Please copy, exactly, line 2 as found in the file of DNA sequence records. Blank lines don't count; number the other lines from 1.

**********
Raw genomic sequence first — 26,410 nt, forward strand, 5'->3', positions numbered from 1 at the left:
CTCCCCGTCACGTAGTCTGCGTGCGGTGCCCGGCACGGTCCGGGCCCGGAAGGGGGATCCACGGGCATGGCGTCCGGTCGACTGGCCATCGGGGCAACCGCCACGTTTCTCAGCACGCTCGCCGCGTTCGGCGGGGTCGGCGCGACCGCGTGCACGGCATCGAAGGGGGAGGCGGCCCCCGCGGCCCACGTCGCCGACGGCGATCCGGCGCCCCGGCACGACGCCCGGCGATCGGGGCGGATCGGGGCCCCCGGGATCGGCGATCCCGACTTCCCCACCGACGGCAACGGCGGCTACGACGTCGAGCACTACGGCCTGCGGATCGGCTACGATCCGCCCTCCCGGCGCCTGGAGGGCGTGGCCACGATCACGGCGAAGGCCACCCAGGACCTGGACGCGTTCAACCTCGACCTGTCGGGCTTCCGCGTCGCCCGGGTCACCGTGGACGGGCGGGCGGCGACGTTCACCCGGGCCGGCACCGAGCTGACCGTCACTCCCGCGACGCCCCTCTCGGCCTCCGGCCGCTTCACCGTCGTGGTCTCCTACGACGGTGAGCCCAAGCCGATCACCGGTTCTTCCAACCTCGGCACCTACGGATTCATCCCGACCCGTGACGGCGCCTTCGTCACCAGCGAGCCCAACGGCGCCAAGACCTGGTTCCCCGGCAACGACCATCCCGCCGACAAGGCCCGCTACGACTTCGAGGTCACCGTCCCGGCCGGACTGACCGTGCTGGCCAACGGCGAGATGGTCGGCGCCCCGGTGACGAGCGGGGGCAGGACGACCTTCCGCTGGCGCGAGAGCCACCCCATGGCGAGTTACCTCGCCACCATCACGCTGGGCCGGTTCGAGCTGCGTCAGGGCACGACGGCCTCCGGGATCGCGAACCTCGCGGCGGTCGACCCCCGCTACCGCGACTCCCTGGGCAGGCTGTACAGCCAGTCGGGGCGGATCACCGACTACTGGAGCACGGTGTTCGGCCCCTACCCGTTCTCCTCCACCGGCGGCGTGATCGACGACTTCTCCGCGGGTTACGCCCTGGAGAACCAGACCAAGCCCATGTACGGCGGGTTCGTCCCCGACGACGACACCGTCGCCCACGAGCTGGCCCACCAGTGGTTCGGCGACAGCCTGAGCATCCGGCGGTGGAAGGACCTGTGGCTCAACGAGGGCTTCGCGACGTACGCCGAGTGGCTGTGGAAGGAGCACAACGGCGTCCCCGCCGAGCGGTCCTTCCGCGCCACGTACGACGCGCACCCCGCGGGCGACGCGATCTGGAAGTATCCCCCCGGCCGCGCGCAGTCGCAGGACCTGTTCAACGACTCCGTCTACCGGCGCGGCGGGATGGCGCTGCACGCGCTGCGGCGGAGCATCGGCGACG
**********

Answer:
CTCCCCGTCACGTAGTCTGCGTGCGGTGCCCGGCACGGTCCGGGCCCGGAAGGGGGATCCACGGGCATGGCGTCCGGTCGACTGGCCATCGGGGCAACCGCCACGTTTCTCAGCACGCTCGCCGCGTTCGGCGGGGTCGGCGCGACCGCGTGCACGGCATCGAAGGGGGAGGCGGCCCCCGCGGCCCACGTCGCCGACGGCGATCCGGCGCCCCGGCACGACGCCCGGCGATCGGGGCGGATCGGGGCCCCCGGGATCGGCGATCCCGACTTCCCCACCGACGGCAACGGCGGCTACGACGTCGAGCACTACGGCCTGCGGATCGGCTACGATCCGCCCTCCCGGCGCCTGGAGGGCGTGGCCACGATCACGGCGAAGGCCACCCAGGACCTGGACGCGTTCAACCTCGACCTGTCGGGCTTCCGCGTCGCCCGGGTCACCGTGGACGGGCGGGCGGCGACGTTCACCCGGGCCGGCACCGAGCTGACCGTCACTCCCGCGACGCCCCTCTCGGCCTCCGGCCGCTTCACCGTCGTGGTCTCCTACGACGGTGAGCCCAAGCCGATCACCGGTTCTTCCAACCTCGGCACCTACGGATTCATCCCGACCCGTGACGGCGCCTTCGTCACCAGCGAGCCCAACGGCGCCAAGACCTGGTTCCCCGGCAACGACCATCCCGCCGACAAGGCCCGCTACGACTTCGAGGTCACCGTCCCGGCCGGACTGACCGTGCTGGCCAACGGCGAGATGGTCGGCGCCCCGGTGACGAGCGGGGGCAGGACGACCTTCCGCTGGCGCGAGAGCCACCCCATGGCGAGTTACCTCGCCACCATCACGCTGGGCCGGTTCGAGCTGCGTCAGGGCACGACGGCCTCCGGGATCGCGAACCTCGCGGCGGTCGACCCCCGCTACCGCGACTCCCTGGGCAGGCTGTACAGCCAGTCGGGGCGGATCACCGACTACTGGAGCACGGTGTTCGGCCCCTACCCGTTCTCCTCCACCGGCGGCGTGATCGACGACTTCTCCGCGGGTTACGCCCTGGAGAACCAGACCAAGCCCATGTACGGCGGGTTCGTCCCCGACGACGACACCGTCGCCCACGAGCTGGCCCACCAGTGGTTCGGCGACAGCCTGAGCATCCGGCGGTGGAAGGACCTGTGGCTCAACGAGGGCTTCGCGACGTACGCCGAGTGGCTGTGGAAGGAGCACAACGGCGTCCCCGCCGAGCGGTCCTTCCGCGCCACGTACGACGCGCACCCCGCGGGCGACGCGATCTGGAAGTATCCCCCCGGCCGCGCGCAGTCGCAGGACCTGTTCAACGACTCCGTCTACCGGCGCGGCGGGATGGCGCTGCACGCGCTGCGGCGGAGCATCGGCGACG